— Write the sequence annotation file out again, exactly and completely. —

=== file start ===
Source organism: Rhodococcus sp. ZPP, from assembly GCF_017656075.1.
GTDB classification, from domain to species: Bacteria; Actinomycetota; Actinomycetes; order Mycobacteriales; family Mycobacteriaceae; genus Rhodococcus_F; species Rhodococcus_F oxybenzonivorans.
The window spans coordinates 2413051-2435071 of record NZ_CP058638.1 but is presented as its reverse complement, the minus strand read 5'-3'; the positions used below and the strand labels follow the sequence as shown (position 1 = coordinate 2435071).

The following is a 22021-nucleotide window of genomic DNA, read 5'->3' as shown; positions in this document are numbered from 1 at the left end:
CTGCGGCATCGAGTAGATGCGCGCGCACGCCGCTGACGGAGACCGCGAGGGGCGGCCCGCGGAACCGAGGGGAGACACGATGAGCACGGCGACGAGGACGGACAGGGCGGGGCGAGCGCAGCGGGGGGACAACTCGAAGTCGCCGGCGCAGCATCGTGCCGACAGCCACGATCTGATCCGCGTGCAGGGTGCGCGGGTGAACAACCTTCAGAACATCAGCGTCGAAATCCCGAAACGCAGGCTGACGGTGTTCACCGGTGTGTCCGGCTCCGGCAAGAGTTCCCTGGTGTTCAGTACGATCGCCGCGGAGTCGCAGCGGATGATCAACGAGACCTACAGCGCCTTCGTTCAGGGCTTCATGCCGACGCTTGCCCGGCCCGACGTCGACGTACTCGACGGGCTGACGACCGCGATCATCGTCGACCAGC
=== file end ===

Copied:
Source organism: Rhodococcus sp. ZPP, from assembly GCF_017656075.1.
GTDB classification, from domain to species: Bacteria; Actinomycetota; Actinomycetes; order Mycobacteriales; family Mycobacteriaceae; genus Rhodococcus_F; species Rhodococcus_F oxybenzonivorans.
The window spans coordinates 2413051-2435071 of record NZ_CP058638.1 but is presented as its reverse complement, the minus strand read 5'-3'; the positions used below and the strand labels follow the sequence as shown (position 1 = coordinate 2435071).

The following is a 22021-nucleotide window of genomic DNA, read 5'->3' as shown; positions in this document are numbered from 1 at the left end:
CTGCGGCATCGAGTAGATGCGCGCGCACGCCGCTGACGGAGACCGCGAGGGGCGGCCCGCGGAACCGAGGGGAGACACGATGAGCACGGCGACGAGGACGGACAGGGCGGGGCGAGCGCAGCGGGGGGACAACTCGAAGTCGCCGGCGCAGCATCGTGCCGACAGCCACGATCTGATCCGCGTGCAGGGTGCGCGGGTGAACAACCTTCAGAACATCAGCGTCGAAATCCCGAAACGCAGGCTGACGGTGTTCACCGGTGTGTCCGGCTCCGGCAAGAGTTCCCTGGTGTTCAGTACGATCGCCGCGGAGTCGCAGCGGATGATCAACGAGACCTACAGCGCCTTCGTTCAGGGCTTCATGCCGACGCTTGCCCGGCCCGACGTCGACGTACTCGACGGGCTGACGACCGCGATCATCGTCGACCAGC